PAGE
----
She already had a high-risk pregnancy. Then, COVID-19 struck.
This story was produced as part of a larger project led by Marina Riker, a participant in the 2020 Data Fellowship.
Her other stories include:
Part 1: Birth on demand
Part 2: More than ‘a little snip’
Part 3: Filling The Gap
Photo: Lisa Krantz /Staff photographer
The house was quiet and the cribs were empty when Alysia and Colton Ford arrived home, three days after she was rushed into emergency surgery to deliver her twin boys.
Alysia was only 26 weeks pregnant. She’d been diagnosed with COVID-19 about two weeks earlier and spent more than a week in the hospital fighting the disease.
Twenty-four hours later, the baby’s heart rate became unstable. On July 23, doctors performed an emergency cesarean section.
The newborns, delivered three months before their due date, were rushed to the neonatal intensive care unit at Children’s Hospital of San Antonio — so quickly that Colton barely caught a glimpse of them. Alysia could only hear their cries.
Because Alysia was still recovering from COVID-19, she wasn’t allowed to visit her sons in the NICU until she finished the COVID-19 quarantine and wouldn’t pose a risk to the babies and staff.
Colton would have to meet their sons for the first time, alone.
Since COVID-19 was a new disease, there wasn’t enough data to understand how it affected pregnant women. But what was clear in the beginning of the pandemic — and early in Alysia’s pregnancy — was the sudden change to visitor policies at doctors’ offices and hospitals, aimed at slowing the spread of the virus.
Colton said he was allowed to attend only one out of roughly 20 sonograms. Otherwise, he waited in the car while Alysia attended appointments with her regular obstetrician and high-risk pregnancy specialist.
Alysia, 36, and Colton, 31, met while stationed overseas with the Air Force nine years ago and had been trying to have a baby for nearly five years — an effort that had included many losses. During her first pregnancy in 2017, Alysia developed a life-threatening complication and the baby died within hours of her premature birth at 23 weeks. Two and a half years later, her second pregnancy ended in a miscarriage.
The Fords then decided to try in vitro fertilization. By early February, Alysia was pregnant. Her due date was Oct. 28, their eighth wedding anniversary.
It had been a relatively smooth pregnancy. Until one day in early July when Alysia’s foot went numb. She feared she might be experiencing a blood clot.
The Fords rushed to a San Antonio emergency room — at the height of the city’s spike in coronavirus hospitalizations, when government officials feared hospitals would run out of beds.
Doctors checked Alysia. Nothing was wrong. But a few days later, she came down with COVID-19.
She spent more than a week in University Hospital. Colton also contracted the virus but had much milder symptoms and recovered at home.
Breathing — let alone, talking — was so difficult that Alysia couldn’t call her husband and had to text him updates from her bed. She was unable to eat through most of her stay because she was on the verge of needing a ventilator to breathe.
“They were scared they were going to have to intubate me,” she recalled.
As the coronavirus pandemic began to unfold, doctors didn’t know whether it would hit pregnant women harder, as was the case during previous flu outbreaks and the H1N1 pandemic in 2009. Pregnant women accounted for 5 percent of all of U.S. deaths during that pandemic, even though they made up just 1 percent of the population, according to the Centers for Disease Control and Prevention.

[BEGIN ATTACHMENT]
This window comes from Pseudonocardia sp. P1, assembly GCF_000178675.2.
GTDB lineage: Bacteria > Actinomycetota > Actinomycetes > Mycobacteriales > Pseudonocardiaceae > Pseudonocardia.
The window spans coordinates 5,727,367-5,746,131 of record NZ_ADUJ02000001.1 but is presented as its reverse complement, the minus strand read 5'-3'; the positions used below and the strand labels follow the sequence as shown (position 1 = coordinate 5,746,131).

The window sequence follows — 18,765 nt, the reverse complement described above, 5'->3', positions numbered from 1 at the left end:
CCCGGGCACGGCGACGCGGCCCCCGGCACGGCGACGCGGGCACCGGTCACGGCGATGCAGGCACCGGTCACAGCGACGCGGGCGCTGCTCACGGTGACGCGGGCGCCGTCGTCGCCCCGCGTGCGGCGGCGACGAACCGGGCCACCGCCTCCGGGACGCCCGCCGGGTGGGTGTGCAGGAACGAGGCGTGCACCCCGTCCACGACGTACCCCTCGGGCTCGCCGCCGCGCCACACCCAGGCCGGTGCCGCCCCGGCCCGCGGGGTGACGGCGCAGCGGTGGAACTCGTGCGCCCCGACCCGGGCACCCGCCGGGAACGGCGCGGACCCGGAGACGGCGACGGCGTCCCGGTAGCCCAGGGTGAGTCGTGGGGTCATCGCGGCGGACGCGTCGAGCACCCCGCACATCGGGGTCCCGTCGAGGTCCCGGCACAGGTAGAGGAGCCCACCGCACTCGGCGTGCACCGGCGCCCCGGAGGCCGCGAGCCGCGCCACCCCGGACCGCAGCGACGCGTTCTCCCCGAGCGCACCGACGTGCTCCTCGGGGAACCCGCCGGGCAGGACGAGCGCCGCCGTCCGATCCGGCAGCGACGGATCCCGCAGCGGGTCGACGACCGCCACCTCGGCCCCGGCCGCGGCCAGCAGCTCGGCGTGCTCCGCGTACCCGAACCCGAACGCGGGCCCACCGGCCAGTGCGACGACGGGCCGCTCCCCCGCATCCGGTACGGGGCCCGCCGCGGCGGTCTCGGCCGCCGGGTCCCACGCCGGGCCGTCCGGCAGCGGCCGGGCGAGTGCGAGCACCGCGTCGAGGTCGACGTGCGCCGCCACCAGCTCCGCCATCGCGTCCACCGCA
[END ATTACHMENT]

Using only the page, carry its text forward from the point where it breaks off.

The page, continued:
Dr. James Hill, the maternal fetal medicine specialist at Children’s Hospital of San Antonio who served as Alysia’s high-risk pregnancy specialist, said hormonal changes during pregnancy alter a woman’s immune system, increasing the risk for infections.
While the baby is developing, the mother’s lungs, blood vessels and muscles are under additional stress — the same systems attacked by COVID-19. At the same time, the uterus presses up on a woman’s diaphragm as the baby grows larger, making it harder for her to clear fluid from her lungs at a time when she needs to consume more oxygen.
One recent study examining COVID-19 cases from China, Italy and the U.S. suggested that anywhere from 3 to 7 percent of pregnant women with the disease can end up being admitted to intensive care units, Hill said.
“Pregnant women have these immunological and physiological changes that make them more susceptible to respiratory infections,” Hill said.
The CDC recently found that, even when adjusting for age and underlying conditions, pregnant women afflicted with COVID-19 during the first few months of the pandemic were 1.5 times more likely to need intensive care and 1.7 times more likely to need ventilators to breathe than women who weren’t pregnant.
And, similar to the general population, in which people of color are at higher risk, pregnant women who are Black or Latina also appear to be disproportionately harmed by the disease, according to the CDC.
At University Hospital, Alysia underwent breathing treatments, steroids and IV therapies. Nurses carefully monitored the twins’ heartbeats, one time staying by her side the entire night. After more than a week, she was stable enough to go home.
But at her next pregnancy checkup, six days after she was discharged, her doctor found that one of the twins hadn’t been growing properly since Alysia contracted COVID-19.
The babies’ best chance of survival, her doctor said, was outside of their mothers’ womb.
The twins were so small when they were born that doctors weighed them in grams.
Draconius “Drake” Blaze Ford, the oldest by a minute, weighed 980 grams — about 2 pounds, 3 ounces. Keenen Legend Ford, who hadn’t been growing properly, weighed 810 grams — about 1 pound, 13 ounces. The average birth weight in the U.S. is around 7 pounds.
By mid-August, the Ford twins had been there for nearly three weeks.
“It’s a great day in the NICU,” the nurse chimed one day. “Do you notice anything different?”
Keenen, the smallest, was now able to rely on a normal ventilator. A few days earlier, he’d gone into septic shock and needed an oscillator to survive — a special machine that gives him hundreds of small breaths each minute, instead of just 30.